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Minister Musenero, Civil Society Condemn Trade Barriers Against African Vaccine Industry :: Uganda Radionetwork

Minister Musenero, Civil Society Condemn Trade Barriers Against African Vaccine Industry

China's COVID-19 vaccine has never been accredited by the WHO, why does Africa expect an easier road to production and supply? - Musenero
Minister Musenero wants African countries to collaborate on vaccine development

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The Minister for Science, Technology and Innovation Monica Musenero has urged African countries to drop trade  competition and collaborate if they are to have a sustainable vaccine industry.

Musenero noted that several countries have, since the outbreak of COVID-19 in 2019, intensified efforts to have their own vaccine industries, following the frustration by the developed world for African states to access the much-needed drugs.

She, however, says that the global production value chain restrictions influenced by the western countries and multinationals, are the main reason why no COVID vaccine has been produced in Africa, three years later.

Musenero says that even South Africa was ready to do a "finish and fill" was frustrated when the western countries reacted buy donating COVID vaccines to the rest of the developing countries, making correct the minister's prediction.

She called on Africa to have its own way of doing things, saying it will be hard to be allowed to have its own vaccine industry, the way China's COVID 19 vaccine has never been accredited by the WHO.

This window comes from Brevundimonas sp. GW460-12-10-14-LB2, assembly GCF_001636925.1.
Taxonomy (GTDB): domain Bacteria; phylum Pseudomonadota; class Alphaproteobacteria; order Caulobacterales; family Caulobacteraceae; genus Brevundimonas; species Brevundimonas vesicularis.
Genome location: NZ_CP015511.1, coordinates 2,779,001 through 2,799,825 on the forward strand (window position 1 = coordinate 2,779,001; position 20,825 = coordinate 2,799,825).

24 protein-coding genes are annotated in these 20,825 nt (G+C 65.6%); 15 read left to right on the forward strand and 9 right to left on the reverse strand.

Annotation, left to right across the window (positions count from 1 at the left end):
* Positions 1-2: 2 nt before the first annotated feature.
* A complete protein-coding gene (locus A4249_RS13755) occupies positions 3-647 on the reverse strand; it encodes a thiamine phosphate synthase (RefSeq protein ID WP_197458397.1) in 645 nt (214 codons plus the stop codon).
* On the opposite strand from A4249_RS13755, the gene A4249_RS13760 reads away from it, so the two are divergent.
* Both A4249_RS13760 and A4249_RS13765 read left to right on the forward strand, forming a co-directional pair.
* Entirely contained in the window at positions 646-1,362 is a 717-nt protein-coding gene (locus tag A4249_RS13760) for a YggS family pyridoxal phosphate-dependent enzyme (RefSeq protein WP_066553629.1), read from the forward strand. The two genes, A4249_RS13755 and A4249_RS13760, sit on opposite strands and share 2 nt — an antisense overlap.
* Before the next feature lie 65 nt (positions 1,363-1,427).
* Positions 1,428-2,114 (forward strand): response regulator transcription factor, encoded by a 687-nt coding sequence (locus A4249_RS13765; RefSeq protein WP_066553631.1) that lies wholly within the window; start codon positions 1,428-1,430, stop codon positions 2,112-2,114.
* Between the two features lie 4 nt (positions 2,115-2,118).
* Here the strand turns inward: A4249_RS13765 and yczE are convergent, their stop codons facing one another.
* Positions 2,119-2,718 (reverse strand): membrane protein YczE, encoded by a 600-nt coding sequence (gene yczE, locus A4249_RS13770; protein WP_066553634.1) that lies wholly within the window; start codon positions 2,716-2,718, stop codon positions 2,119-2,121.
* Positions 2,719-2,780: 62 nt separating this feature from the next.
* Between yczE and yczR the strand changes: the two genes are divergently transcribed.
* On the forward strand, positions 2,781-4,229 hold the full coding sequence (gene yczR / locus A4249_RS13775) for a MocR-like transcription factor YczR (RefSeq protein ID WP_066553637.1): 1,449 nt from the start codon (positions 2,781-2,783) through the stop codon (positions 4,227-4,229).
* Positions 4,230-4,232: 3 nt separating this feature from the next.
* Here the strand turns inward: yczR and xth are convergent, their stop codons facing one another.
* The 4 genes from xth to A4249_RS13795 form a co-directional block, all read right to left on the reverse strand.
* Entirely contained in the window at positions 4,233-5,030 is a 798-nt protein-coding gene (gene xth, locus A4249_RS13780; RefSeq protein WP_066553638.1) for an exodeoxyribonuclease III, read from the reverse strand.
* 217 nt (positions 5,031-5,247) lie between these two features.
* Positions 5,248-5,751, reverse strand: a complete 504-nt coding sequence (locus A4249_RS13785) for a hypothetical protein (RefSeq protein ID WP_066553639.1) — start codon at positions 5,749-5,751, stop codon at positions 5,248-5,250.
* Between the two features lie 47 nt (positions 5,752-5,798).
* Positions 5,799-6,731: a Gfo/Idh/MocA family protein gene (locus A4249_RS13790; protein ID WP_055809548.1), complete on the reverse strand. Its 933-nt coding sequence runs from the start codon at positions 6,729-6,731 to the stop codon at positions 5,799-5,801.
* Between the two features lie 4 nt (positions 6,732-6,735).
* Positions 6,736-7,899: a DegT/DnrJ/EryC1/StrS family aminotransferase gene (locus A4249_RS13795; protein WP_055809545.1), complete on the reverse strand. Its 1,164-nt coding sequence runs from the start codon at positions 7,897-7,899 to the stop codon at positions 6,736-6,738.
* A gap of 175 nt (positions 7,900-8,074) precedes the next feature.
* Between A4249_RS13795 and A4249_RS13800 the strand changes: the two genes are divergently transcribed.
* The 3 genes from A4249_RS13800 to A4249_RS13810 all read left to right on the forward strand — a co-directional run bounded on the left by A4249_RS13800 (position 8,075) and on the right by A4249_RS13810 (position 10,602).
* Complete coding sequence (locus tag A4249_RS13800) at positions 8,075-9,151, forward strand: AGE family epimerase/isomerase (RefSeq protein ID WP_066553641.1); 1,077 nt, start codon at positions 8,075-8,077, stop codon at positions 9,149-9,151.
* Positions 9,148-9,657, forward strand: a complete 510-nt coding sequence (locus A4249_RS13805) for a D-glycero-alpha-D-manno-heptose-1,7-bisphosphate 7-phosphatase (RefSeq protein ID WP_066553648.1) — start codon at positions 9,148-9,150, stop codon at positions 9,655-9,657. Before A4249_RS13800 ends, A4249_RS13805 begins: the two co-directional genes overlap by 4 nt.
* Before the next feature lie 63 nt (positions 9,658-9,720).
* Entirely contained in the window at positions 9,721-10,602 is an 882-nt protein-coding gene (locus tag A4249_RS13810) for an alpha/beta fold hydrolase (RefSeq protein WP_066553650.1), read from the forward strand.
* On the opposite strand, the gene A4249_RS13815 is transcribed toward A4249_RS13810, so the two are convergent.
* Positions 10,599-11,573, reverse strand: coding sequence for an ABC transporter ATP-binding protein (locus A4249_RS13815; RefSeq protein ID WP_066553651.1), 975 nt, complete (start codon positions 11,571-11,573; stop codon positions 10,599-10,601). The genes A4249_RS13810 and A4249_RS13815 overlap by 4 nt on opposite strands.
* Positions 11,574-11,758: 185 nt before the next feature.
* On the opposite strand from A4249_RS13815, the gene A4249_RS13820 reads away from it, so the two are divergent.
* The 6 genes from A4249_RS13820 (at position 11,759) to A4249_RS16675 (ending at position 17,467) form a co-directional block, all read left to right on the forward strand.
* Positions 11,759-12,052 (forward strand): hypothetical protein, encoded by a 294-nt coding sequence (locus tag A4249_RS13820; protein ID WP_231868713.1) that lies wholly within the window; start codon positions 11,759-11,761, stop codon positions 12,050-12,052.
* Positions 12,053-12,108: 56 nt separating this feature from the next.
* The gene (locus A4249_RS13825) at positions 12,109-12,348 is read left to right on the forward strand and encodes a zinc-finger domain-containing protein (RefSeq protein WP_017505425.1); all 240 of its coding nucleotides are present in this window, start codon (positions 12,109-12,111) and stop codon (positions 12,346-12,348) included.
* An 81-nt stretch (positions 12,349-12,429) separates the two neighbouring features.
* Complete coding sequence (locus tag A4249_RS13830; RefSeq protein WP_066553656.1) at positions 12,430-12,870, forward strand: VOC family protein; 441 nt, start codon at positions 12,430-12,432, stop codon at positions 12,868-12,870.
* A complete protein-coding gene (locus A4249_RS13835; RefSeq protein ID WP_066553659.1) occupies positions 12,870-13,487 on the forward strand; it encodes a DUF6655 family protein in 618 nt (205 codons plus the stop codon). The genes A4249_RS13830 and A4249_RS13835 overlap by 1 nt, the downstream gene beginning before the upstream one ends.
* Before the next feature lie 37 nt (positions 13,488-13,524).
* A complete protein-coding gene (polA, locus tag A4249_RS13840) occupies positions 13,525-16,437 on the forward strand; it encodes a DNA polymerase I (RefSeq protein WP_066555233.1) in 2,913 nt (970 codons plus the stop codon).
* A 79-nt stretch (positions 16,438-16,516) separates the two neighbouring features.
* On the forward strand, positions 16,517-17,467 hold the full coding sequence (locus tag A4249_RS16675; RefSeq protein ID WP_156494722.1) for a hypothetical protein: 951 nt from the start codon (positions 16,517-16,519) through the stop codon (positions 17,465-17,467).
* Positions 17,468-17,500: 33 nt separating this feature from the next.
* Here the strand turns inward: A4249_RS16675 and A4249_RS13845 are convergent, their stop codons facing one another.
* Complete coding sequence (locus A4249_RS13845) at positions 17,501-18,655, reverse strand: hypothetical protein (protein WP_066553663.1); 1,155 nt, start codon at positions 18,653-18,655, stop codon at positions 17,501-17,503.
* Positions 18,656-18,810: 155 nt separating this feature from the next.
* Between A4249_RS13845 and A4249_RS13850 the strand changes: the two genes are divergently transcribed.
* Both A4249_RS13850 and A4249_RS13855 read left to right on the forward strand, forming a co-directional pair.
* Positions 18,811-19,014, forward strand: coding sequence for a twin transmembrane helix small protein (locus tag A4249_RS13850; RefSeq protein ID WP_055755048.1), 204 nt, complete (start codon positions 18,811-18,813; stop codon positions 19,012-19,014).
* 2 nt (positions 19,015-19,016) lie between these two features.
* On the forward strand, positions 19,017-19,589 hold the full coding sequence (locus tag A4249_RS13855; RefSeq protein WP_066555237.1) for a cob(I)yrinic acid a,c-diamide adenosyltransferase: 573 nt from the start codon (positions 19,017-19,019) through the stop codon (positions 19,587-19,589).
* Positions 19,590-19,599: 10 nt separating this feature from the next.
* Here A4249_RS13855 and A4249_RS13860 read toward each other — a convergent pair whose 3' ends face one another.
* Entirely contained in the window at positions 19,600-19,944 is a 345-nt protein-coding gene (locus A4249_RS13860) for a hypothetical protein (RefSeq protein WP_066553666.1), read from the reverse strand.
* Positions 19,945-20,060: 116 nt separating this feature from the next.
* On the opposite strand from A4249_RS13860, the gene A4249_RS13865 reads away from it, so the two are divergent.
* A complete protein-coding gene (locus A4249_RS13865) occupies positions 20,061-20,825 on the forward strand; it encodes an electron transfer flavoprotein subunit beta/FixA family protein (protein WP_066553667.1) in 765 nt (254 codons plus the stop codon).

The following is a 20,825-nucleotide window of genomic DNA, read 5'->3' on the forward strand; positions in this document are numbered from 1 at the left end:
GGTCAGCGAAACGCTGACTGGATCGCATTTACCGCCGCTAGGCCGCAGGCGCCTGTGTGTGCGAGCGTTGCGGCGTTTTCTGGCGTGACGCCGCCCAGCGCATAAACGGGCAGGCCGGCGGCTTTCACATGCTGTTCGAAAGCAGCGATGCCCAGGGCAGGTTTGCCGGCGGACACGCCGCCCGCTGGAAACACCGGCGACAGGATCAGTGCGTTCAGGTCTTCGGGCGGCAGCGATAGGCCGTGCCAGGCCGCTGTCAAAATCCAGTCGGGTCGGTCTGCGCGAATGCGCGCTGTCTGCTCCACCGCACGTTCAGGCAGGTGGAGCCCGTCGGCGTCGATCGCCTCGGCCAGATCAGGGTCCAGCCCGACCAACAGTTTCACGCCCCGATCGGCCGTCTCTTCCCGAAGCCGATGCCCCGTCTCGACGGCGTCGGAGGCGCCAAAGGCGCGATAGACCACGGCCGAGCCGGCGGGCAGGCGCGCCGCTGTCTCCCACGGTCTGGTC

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"Finish and fill" is the process of filling vials with vaccine, biological and pharmaceutical drug substances and finishing the process of packaging the medicine for distribution, with the contract or licence of the manufacturer. 

Musenero says that even today, African countries that claim to be nearing production of the vaccine are not actually talking about manufacturing, but finish and fill.

According to her, this is not a sustainable vaccine industry because it is still owned by someone else who can decide to stop it anytime, though it can help in building the capacity and technology transfer for a fully-fledged manufacturing industry.

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Speaking at a "high-level Policy Symposium on Trade-related Policies and Vaccine Manufacturing and Access in Africa, Musenero explained that the vaccine manufacturing process is very long and expensive, which makes it prudent for countries to collaborate, share facilities and cut costs.

The minister, who is also in charge of Uganda's pathogenic industry including development of vaccines, says the UN system has not helped the plight of the developing world and its need to develop its pharmaceutical industries, by endorsing a complex approval process. According to her, competition, instead of collaboration amongst African countries will only lead to frustration.